As the winter winds howl, December’s snowfall sits unmelted, and most of our country experiences bitterly cold temperatures, I can’t help but dream of being in a much different, warmer place. It seemed like a perfect time to share more photos from our fall trip to Turkey, to give you and me both a needed mental escape back to the sun-drenched days of summertime.
In the tiny Turkish village of Alaçatı, we found serenity and charm among the town’s blue-shuttered, stone houses, abundant slow-food restaurants, and nearby turquoise waters. Discovering this gem on the Çeşme peninsula was a true delight–a place utterly romantic, storybook picturesque, and absent of foreign tourists. While it’s starting to gain some bits of international press, the town remains primarily a weekend and summer destination for well-heeled Turkish citizens. Which means it’s not flooded by tourists, and English speakers are few and far between. But it’s exactly because of this that we experienced the extra thrill of exploring sights, sounds, and smells of a new place without the benefit of much conversation to guide us.
We mostly spent our days winding through Alaçatı’s maze of cobblestoned streets, finding well-appointed cafés and upscale textile storefronts on the main street, sleepy antique shops farther in, lovely courtyard restaurants tucked into side streets, and vendors selling lemon-soaked mussels here and there. I had read that Alaçatı hotels are famed for delicious breakfast spreads, and our mornings at the Beyevi did not disappoint, with honey and clotted cream, tomatoes, olives, local cheeses, figs, and freshly baked breads. In fact, our epicurean experience here was the most memorable of our two-week Mediterranean trip. This tiny town is somewhat of a foodie Mecca, boasting an abundance of talented chefs cooking both traditional and modern takes on Turkish cuisine. Some favorites: At the locavore restaurant Barbun, we were treated to seven courses of petite, elegantly prepared dishes; at the laid-back Asma Yaprağı, we selected a variety of dishes from a family-style spread laid out right in the small kitchen.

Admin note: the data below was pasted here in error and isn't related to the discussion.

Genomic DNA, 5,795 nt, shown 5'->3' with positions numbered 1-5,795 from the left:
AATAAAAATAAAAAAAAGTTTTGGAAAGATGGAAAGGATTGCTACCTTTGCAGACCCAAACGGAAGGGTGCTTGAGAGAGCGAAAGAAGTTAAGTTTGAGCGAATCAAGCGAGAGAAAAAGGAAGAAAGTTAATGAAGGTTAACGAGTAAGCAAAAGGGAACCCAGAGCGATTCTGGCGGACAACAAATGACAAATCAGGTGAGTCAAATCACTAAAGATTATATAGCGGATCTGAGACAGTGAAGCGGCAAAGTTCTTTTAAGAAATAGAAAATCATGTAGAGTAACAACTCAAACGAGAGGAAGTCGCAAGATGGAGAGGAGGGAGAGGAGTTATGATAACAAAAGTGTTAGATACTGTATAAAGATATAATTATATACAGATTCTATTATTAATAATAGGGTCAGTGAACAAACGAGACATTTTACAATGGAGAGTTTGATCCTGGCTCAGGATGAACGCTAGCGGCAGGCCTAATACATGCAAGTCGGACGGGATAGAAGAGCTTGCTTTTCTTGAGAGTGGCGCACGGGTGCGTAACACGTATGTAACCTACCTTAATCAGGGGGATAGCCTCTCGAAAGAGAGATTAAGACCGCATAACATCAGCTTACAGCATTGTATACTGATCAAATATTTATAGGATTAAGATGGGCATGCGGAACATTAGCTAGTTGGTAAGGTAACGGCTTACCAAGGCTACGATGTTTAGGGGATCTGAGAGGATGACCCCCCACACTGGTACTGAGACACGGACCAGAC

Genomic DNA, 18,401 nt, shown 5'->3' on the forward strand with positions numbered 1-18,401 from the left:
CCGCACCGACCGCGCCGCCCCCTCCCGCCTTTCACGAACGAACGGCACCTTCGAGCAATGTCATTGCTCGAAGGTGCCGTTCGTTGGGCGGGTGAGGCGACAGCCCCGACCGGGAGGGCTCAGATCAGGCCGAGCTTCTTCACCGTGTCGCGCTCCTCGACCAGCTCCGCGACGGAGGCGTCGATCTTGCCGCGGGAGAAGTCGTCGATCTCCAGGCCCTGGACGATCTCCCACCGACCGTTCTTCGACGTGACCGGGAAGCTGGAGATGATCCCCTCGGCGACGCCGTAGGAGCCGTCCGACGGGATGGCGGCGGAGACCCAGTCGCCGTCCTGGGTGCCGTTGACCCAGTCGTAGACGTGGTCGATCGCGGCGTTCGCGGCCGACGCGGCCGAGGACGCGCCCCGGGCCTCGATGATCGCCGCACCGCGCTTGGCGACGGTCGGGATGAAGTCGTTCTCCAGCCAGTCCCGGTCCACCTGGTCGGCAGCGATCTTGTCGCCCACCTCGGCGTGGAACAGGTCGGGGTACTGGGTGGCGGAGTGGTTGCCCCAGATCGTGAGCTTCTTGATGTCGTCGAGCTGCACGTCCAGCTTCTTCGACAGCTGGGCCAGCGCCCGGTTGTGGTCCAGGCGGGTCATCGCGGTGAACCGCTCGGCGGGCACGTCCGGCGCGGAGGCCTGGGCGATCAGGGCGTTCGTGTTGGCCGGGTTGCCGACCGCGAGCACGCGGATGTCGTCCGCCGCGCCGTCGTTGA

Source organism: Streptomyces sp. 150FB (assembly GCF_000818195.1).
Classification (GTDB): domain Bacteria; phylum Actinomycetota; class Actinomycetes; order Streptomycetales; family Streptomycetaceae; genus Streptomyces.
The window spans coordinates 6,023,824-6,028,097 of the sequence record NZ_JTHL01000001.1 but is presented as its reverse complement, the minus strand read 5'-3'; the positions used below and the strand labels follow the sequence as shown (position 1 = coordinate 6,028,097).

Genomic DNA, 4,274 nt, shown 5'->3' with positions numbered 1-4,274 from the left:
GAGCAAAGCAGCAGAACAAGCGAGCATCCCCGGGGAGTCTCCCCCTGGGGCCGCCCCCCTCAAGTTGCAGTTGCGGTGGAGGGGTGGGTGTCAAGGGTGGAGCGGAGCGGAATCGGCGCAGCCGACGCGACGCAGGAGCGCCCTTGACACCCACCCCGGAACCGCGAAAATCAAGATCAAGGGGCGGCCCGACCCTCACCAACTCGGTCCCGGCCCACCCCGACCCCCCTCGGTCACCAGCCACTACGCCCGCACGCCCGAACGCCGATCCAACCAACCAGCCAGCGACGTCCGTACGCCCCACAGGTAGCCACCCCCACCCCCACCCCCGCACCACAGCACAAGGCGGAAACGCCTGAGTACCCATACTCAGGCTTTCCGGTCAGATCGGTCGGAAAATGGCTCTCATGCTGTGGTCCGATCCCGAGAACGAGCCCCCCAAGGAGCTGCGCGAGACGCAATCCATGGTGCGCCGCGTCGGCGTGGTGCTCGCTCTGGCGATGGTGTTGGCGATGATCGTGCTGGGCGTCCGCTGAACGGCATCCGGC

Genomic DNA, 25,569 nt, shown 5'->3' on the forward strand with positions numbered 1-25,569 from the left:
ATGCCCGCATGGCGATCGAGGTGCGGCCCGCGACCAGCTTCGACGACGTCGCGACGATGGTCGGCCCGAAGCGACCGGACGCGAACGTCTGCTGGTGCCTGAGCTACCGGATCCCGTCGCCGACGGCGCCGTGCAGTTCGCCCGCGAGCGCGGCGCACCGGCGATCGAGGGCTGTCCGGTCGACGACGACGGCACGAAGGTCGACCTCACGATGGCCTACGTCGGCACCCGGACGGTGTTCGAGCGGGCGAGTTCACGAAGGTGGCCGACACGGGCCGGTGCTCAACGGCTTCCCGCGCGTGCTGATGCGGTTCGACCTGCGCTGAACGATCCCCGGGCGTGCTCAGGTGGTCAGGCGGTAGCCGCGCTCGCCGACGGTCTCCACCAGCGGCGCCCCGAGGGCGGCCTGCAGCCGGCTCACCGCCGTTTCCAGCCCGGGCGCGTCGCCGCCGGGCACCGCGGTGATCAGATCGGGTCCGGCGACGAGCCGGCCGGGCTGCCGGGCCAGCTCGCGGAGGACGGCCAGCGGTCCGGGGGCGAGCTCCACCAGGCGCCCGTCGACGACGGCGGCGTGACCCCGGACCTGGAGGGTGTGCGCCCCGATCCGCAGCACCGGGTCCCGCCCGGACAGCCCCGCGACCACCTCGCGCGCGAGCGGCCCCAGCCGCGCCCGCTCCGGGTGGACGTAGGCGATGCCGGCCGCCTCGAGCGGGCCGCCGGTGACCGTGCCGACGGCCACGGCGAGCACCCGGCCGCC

A few afternoons we wandered further afield, outside the village’s pedestrian streets, where we checked out the town’s port. This is Alaçatı’s main attraction and frequented by an international crowd of experienced and amateur windsurfers. We drove through nearby Çeşme Town, known for its castle, on our way to a remote white beach flanked by light aqua waters. And we made the 90-minute road trip to the splendid ruins of Ephesus.
Of all the wonderful places we’ve been, Alaçatı has a certain indescribable magic to it—something you can’t quite put into words and can only partially relay through photos. It captured a special place in my heart with a deep feeling. But let’s just say that Alaçatı’s relaxed vibe means you can happily lose track of time and spend weeks enjoying a simple but beautiful life here. It’s a place I dream of returning to one day…